There are many things still unclear about why Lesley-Anne Knight, secretary general of Caritas Internationalis, has been unexpectedly prevented from applying for a second term of office. It could be that the Vatican Curia is planning some radical structural changes and Knight is seen as an obstacle.
According to Caritas, its leadership “deeply regrets the decision of the Holy See.” The president of Caritas, Cardinal Oscar Andrés Rodríguez de Maradiaga of Honduras, voiced his “incomprehension” at the decision. The organization’s leadership bureau—Cardinal Rodríguez, Knight, the organization’s treasurer and seven regional presidents—met with Cardinal Secretary of State Tarcisio Bertone on Feb. 5, but they were unable to change the position of the Holy See on Knight’s reappointment.
On Feb. 15, Cardinal Bertone wrote to the bishops’ conferences of the world to explain that the Vatican was not going to renew Knight’s mandate after the general assembly of Caritas in May. In the three-page letter, Cardinal Bertone said Caritas needed a stronger Catholic identity. The next four years, he explained, would focus on “harmonizing the theological dimension of Caritas Internationalis...with its role as an organization operating on the international stage.” This would require, he said, greater cooperation with other ecclesial bodies and with Vatican dicasteries that have an “interest” in Caritas activities. Caritas’s advocacy work, he explained, needs to be better coordinated “in strict cooperation with the Holy See, which is specifically competent in this regard.”
A firmer Catholic identity and tighter bonds with the Vatican? Why not ask Knight to effect these changes? The head of the Pontifical Council Cor Unum, Cardinal Robert Sarah of Guinea, has indicated that Knight’s competence is not in question. Colleagues speak of her with great respect. She radiates intelligence and competence. And Cardinal Bertone in his letter insists that denying her a second term “is in no way to cast doubt on her merits or diminish the appreciation for the services she has already rendered.” So what is the problem with another term?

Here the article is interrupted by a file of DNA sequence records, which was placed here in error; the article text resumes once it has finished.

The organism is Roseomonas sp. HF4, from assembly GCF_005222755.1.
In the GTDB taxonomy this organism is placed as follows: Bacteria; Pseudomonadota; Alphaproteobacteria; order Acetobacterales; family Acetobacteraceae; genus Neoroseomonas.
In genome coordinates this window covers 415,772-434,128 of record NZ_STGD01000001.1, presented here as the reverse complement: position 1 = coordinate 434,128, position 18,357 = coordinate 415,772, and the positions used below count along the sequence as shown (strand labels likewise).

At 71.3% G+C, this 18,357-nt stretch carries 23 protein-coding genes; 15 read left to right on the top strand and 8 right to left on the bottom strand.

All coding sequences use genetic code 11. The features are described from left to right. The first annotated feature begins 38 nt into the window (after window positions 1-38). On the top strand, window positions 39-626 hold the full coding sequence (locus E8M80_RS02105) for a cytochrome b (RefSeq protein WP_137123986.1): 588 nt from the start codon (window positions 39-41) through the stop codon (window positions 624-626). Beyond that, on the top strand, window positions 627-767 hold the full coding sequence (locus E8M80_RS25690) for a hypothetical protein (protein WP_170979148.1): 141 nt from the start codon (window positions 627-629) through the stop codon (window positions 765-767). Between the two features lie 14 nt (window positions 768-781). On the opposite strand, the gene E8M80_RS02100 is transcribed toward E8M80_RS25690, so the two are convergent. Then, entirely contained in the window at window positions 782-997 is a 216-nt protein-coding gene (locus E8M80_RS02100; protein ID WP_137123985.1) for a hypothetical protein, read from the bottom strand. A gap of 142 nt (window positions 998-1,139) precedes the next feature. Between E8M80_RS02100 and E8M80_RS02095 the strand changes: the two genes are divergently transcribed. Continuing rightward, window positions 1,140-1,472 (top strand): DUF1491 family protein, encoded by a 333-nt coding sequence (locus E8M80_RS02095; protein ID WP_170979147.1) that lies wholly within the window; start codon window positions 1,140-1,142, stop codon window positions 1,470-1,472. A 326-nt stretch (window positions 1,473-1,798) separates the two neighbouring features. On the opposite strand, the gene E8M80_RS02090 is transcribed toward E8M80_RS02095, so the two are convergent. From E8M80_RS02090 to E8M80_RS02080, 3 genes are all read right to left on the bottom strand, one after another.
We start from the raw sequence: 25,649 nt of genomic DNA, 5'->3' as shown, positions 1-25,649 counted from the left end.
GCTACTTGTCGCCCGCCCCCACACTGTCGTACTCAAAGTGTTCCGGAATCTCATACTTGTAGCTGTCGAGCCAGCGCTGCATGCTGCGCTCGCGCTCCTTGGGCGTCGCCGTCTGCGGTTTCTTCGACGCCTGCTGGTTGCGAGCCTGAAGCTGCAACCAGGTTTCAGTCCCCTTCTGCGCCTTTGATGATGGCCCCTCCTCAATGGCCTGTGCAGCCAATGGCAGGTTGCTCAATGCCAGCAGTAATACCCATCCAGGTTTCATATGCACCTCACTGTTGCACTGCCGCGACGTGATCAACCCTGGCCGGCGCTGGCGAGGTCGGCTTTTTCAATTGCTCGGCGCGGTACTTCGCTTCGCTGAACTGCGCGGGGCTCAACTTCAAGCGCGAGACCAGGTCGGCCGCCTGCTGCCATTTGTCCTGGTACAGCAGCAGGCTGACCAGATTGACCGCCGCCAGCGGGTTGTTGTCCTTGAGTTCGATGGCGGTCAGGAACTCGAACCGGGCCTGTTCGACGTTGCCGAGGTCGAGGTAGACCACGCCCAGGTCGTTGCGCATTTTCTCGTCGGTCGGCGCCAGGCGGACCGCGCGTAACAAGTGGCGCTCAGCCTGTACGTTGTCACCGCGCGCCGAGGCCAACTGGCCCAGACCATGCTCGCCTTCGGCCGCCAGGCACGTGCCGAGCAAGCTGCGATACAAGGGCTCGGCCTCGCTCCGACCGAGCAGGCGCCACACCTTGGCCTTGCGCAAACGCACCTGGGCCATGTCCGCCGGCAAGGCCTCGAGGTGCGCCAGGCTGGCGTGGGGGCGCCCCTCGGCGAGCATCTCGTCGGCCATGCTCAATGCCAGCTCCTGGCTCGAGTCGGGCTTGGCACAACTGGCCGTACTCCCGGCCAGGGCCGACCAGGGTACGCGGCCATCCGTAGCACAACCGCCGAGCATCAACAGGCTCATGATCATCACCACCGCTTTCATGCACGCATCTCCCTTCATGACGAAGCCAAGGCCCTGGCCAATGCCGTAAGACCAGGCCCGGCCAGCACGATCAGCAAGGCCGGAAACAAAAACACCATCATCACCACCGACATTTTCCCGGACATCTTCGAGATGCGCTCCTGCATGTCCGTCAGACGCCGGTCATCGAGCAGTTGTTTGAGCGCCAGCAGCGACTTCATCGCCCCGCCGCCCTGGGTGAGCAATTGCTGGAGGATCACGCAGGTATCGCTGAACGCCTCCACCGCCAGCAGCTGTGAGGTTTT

“We’re just as much in the dark as anyone else,” a source close to Knight said.
There are reports that Knight has drawn the ire of Vatican officials with “occasional blunt criticism about the church bureaucracy”; and her predecessor, Duncan MacLaren, who was secretary general for two terms (1999-2007), suggests that longstanding tensions between Caritas and Cor Unum, which oversees relief and development work for the Vatican, might be at work behind the decision.
Cardinal Sarah’s remarks seem to underline this clash of cultures. “We can be competent in organizing but lack some qualities for coordinating work or for reinforcing the Catholic identity,” he said, referring to Knight. He mentions “new internal challenges,” including the revision of the agency’s institutional statutes, which “involve internal collaboration, the Catholic identity of the confederation, cooperation with the Holy See, greater participation of the various continents, a proper understanding of the proper autonomy of each Caritas member of the confederation.”
Read between those lines, and Knight—together with the rest of Caritas leadership—stands accused in some Vatican quarters of being too independent of the Curia, too much like secular nongovernmental organizations and too inattentive to the presumably more traditional sensibilities of member organizations in the developing world.
The change of leadership at Caritas is in some ways reminiscent of the takeover of English liturgical translations from the International Committee on English in the Liturgy, which also had its origin in a dispute over authority—in that case, with the Congregation for Divine Worship.
Whatever else it may be, this shake-up is an assertion of control by Vatican departments suspicious of Caritas’s autonomy and global reach. Reforms may be coming to establish a direct supervisory role for Cor Unum and other dicasteries. But for what purpose? The liturgical translation fiasco should serve as a warning. Interference from above can create more problems than it solves.